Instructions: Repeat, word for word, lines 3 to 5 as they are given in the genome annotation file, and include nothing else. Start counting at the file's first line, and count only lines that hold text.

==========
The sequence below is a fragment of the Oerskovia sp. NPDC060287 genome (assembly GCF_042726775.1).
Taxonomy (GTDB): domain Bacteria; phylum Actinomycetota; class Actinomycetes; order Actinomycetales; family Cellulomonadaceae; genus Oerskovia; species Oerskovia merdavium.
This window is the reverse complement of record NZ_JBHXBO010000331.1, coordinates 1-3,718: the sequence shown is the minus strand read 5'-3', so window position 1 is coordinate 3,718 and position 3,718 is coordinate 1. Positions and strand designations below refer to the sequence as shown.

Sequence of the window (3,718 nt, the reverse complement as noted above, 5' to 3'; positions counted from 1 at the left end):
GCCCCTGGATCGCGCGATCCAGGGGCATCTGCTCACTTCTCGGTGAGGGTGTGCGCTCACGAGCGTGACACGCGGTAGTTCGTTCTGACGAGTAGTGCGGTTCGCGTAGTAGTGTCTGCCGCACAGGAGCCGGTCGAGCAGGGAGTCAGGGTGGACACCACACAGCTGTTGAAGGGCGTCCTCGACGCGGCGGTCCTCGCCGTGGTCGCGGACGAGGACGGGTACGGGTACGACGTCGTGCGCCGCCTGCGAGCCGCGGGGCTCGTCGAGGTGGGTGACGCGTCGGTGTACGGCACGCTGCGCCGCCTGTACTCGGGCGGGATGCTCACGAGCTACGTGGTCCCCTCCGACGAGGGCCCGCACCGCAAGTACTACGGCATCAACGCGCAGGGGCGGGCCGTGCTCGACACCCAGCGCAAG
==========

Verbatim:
This window is the reverse complement of record NZ_JBHXBO010000331.1, coordinates 1-3,718: the sequence shown is the minus strand read 5'-3', so window position 1 is coordinate 3,718 and position 3,718 is coordinate 1. Positions and strand designations below refer to the sequence as shown.

Sequence of the window (3,718 nt, the reverse complement as noted above, 5' to 3'; positions counted from 1 at the left end):
GCCCCTGGATCGCGCGATCCAGGGGCATCTGCTCACTTCTCGGTGAGGGTGTGCGCTCACGAGCGTGACACGCGGTAGTTCGTTCTGACGAGTAGTGCGGTTCGCGTAGTAGTGTCTGCCGCACAGGAGCCGGTCGAGCAGGGAGTCAGGGTGGACACCACACAGCTGTTGAAGGGCGTCCTCGACGCGGCGGTCCTCGCCGTGGTCGCGGACGAGGACGGGTACGGGTACGACGTCGTGCGCCGCCTGCGAGCCGCGGGGCTCGTCGAGGTGGGTGACGCGTCGGTGTACGGCACGCTGCGCCGCCTGTACTCGGGCGGGATGCTCACGAGCTACGTGGTCCCCTCCGACGAGGGCCCGCACCGCAAGTACTACGGCATCAACGCGCAGGGGCGGGCCGTGCTCGACACCCAGCGCAAG